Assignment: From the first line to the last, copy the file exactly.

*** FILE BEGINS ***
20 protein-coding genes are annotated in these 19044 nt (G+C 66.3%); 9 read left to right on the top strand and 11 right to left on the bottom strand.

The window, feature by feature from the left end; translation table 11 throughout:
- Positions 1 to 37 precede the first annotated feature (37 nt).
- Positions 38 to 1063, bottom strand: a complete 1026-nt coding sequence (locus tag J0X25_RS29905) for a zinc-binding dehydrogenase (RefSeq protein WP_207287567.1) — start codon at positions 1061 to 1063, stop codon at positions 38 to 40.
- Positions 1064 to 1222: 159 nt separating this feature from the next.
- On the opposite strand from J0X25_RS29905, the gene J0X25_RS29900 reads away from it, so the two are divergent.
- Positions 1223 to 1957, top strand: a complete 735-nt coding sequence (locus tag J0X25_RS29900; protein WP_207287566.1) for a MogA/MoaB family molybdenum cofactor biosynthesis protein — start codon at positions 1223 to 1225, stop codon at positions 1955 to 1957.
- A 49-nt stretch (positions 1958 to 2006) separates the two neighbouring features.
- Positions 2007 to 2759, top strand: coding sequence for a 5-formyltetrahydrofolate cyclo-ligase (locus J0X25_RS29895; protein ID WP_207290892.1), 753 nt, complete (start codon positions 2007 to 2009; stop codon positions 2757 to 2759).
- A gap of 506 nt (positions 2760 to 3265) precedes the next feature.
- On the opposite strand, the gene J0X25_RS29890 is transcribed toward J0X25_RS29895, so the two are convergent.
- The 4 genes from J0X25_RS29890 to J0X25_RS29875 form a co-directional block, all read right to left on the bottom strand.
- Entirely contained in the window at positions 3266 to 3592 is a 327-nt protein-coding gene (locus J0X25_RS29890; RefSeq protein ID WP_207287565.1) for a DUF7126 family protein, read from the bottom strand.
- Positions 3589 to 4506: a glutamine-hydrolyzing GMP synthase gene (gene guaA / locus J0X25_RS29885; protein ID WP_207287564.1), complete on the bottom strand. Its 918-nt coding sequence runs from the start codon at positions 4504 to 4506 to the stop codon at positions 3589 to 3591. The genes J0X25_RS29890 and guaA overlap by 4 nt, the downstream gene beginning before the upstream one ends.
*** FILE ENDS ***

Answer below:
20 protein-coding genes are annotated in these 19044 nt (G+C 66.3%); 9 read left to right on the top strand and 11 right to left on the bottom strand.

The window, feature by feature from the left end; translation table 11 throughout:
- Positions 1 to 37 precede the first annotated feature (37 nt).
- Positions 38 to 1063, bottom strand: a complete 1026-nt coding sequence (locus tag J0X25_RS29905) for a zinc-binding dehydrogenase (RefSeq protein WP_207287567.1) — start codon at positions 1061 to 1063, stop codon at positions 38 to 40.
- Positions 1064 to 1222: 159 nt separating this feature from the next.
- On the opposite strand from J0X25_RS29905, the gene J0X25_RS29900 reads away from it, so the two are divergent.
- Positions 1223 to 1957, top strand: a complete 735-nt coding sequence (locus tag J0X25_RS29900; protein WP_207287566.1) for a MogA/MoaB family molybdenum cofactor biosynthesis protein — start codon at positions 1223 to 1225, stop codon at positions 1955 to 1957.
- A 49-nt stretch (positions 1958 to 2006) separates the two neighbouring features.
- Positions 2007 to 2759, top strand: coding sequence for a 5-formyltetrahydrofolate cyclo-ligase (locus J0X25_RS29895; protein ID WP_207290892.1), 753 nt, complete (start codon positions 2007 to 2009; stop codon positions 2757 to 2759).
- A gap of 506 nt (positions 2760 to 3265) precedes the next feature.
- On the opposite strand, the gene J0X25_RS29890 is transcribed toward J0X25_RS29895, so the two are convergent.
- The 4 genes from J0X25_RS29890 to J0X25_RS29875 form a co-directional block, all read right to left on the bottom strand.
- Entirely contained in the window at positions 3266 to 3592 is a 327-nt protein-coding gene (locus J0X25_RS29890; RefSeq protein ID WP_207287565.1) for a DUF7126 family protein, read from the bottom strand.
- Positions 3589 to 4506: a glutamine-hydrolyzing GMP synthase gene (gene guaA / locus J0X25_RS29885; protein ID WP_207287564.1), complete on the bottom strand. Its 918-nt coding sequence runs from the start codon at positions 4504 to 4506 to the stop codon at positions 3589 to 3591. The genes J0X25_RS29890 and guaA overlap by 4 nt, the downstream gene beginning before the upstream one ends.